The first flag was raised, lowered, folded and presented to Frank and Sharon Toner or Narragansett, RI, whose son LT (jg) Francis Toner IV, was killed in March 2009 in Afghanistan when a militant dressed as a Afghan police offer opened fire.

A second flag was then raised while MU2 Christopher Ferris of the US Navy Band Northeast played taps.

The new memorial was made possible by Quonset Development Corporation that donated the pole that originally served as the regimental flag pole of the 27th NCR when they were home ported at Davisville; Commodore Joe Albanese, 7th NCR, who arranged for the services of members of NMCB 27 (Res) and as president of a Massachusetts construction company provided most of the material.

In recognition of his key role, Commodore Albanese was presented with a RI State Proclamation that read: "The Rhode Island House of Representatives hereby extends appreciation to men and women of the 7th Naval Construction Regiment, Newport, Rhode Island and Mobile Construction Battalion 27, Brunswick, Maine in recognition of their efforts to create a public memorial at the Seabee Museum and Memorial Park in North Kingstown, Rhode Island to honor the memory of the men and women of the U.S. Navy Seabees who gave their lives in defense of freedom during the Gulf Wars."

Speakers included RI Treasurer Frank Caprio, who praised the work of the Seabees who daily put their lives on the line to protect American freedom. Col. Larry Gallogly, 143rd Airlift Wing Commander for the RI National Guard that is stationed at the nearby Quonset Point Airport, is the son of a WW-II Seabee. He said, "I wonder if my father would ever know how much the Seabees have helped me and thousands of other soldiers. He’s smiling down now."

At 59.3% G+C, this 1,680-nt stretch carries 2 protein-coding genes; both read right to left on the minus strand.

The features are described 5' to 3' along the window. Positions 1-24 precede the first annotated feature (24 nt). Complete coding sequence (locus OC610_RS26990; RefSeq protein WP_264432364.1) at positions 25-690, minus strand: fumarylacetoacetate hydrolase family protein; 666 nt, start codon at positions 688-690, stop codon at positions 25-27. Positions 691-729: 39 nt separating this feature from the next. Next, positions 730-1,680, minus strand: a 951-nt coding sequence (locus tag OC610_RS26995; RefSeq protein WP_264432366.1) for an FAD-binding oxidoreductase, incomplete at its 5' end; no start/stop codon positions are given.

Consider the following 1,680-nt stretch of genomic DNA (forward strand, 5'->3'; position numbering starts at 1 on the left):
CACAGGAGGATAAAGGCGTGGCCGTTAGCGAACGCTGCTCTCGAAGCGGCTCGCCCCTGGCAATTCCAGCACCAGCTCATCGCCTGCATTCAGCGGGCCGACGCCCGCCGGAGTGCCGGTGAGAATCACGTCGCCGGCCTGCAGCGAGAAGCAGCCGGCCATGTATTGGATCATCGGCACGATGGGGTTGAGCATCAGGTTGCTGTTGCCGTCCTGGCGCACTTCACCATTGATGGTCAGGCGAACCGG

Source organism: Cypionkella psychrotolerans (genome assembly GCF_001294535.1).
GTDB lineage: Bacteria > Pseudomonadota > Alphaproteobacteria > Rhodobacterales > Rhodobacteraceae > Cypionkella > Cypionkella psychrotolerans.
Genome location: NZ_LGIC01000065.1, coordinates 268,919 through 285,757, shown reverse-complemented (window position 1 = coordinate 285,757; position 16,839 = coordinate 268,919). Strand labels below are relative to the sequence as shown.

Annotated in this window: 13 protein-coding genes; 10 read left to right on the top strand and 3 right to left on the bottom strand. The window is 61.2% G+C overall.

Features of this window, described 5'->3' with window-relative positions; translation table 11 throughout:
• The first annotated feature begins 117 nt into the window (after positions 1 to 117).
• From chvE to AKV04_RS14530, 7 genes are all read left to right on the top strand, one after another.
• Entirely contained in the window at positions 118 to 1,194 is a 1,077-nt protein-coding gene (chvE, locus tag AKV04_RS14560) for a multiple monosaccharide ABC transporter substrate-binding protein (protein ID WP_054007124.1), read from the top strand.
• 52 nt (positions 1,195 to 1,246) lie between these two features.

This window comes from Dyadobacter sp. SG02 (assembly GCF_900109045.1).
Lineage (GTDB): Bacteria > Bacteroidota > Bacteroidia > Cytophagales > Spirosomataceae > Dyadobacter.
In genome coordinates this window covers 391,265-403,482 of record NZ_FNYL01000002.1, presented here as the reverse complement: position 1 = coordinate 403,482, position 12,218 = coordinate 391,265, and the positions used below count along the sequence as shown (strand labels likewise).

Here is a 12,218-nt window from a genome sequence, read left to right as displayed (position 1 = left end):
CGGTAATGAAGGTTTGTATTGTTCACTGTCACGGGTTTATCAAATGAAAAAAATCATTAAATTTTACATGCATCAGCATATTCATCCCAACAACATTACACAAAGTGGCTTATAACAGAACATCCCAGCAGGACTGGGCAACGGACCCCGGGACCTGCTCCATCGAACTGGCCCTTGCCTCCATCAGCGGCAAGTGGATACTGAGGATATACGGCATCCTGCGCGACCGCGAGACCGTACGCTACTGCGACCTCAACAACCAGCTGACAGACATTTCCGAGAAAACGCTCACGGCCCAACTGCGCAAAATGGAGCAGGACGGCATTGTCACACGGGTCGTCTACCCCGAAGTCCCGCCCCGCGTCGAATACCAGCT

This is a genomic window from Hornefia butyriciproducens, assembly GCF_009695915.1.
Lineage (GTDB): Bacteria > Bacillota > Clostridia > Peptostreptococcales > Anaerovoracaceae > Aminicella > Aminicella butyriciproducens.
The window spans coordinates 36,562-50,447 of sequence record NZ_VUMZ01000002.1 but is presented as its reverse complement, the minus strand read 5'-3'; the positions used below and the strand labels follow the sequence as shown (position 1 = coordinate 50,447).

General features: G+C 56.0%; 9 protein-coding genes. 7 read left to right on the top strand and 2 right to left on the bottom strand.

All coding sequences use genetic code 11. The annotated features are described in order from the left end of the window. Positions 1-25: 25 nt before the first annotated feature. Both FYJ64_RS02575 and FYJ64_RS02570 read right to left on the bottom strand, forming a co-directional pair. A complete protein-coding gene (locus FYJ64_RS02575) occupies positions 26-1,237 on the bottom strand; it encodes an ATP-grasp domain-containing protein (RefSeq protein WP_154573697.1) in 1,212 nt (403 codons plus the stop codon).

Keynote speaker Rear Admiral Scott A. Weikert, Deputy Commander of the FIRST Naval Construction Division; spoke about the current role of Seabees throughout the world. "It’s easy to forget that we are a country at war," said Weikert, and that many have plans for the weekend, "plans made without consideration to a ‘ruthless’ enemy whose only objective is to kill every American. So let’s take a moment and thank those Seabees and soldiers for letting us still be able to make those weekend plans."


As the Seabee Museum & Memorial Park's fund raising efforts to build a modern museum building move forward, a significant milestone has been reached. In July, New Boston Funds presented the Museum with a $50,000 check. This recognized that the Museum's fund raising efforts qualified for the matching grant six months before the deadline. A new, pre-engineered building has been ordered and by next year we should see this new arched steel structure forming an ideal complement to the Museum's seven vintage Quonset huts. The Museum's Building Committee worked with Powerbuilt Steel Buildings, Inc. of Virginia Beach. The new, modern Quonset style hut will be 64 foot wide by 120 foot long.

Although the actual building has been selected, we still need to raise funds. We have made great progress even in this challenging year. If you have donated, we thank you. If not, or if you can donate more, please take a look at our BUILDING FUND page.


The year was 1942, the dark days of the beginning of World War Two. At the newly constructed Navy base in Davisville, Rhode Island, RADM Ben Moreell, CEC, founded the US Navy Seabees (shown right). That same year the famous Seabee "Fighting Bee" logo was created at Davisville by Rhode Islander Frank Iafrate. And we can't forget that the humble Quonset Hut that went to war with the Seabees was created at Davisville and named after the point of land on which the base stood .. Quonset Point. Over the past 67 years the Seabees have been "builders for peace" throughout the world, and it all started in Rhode Island.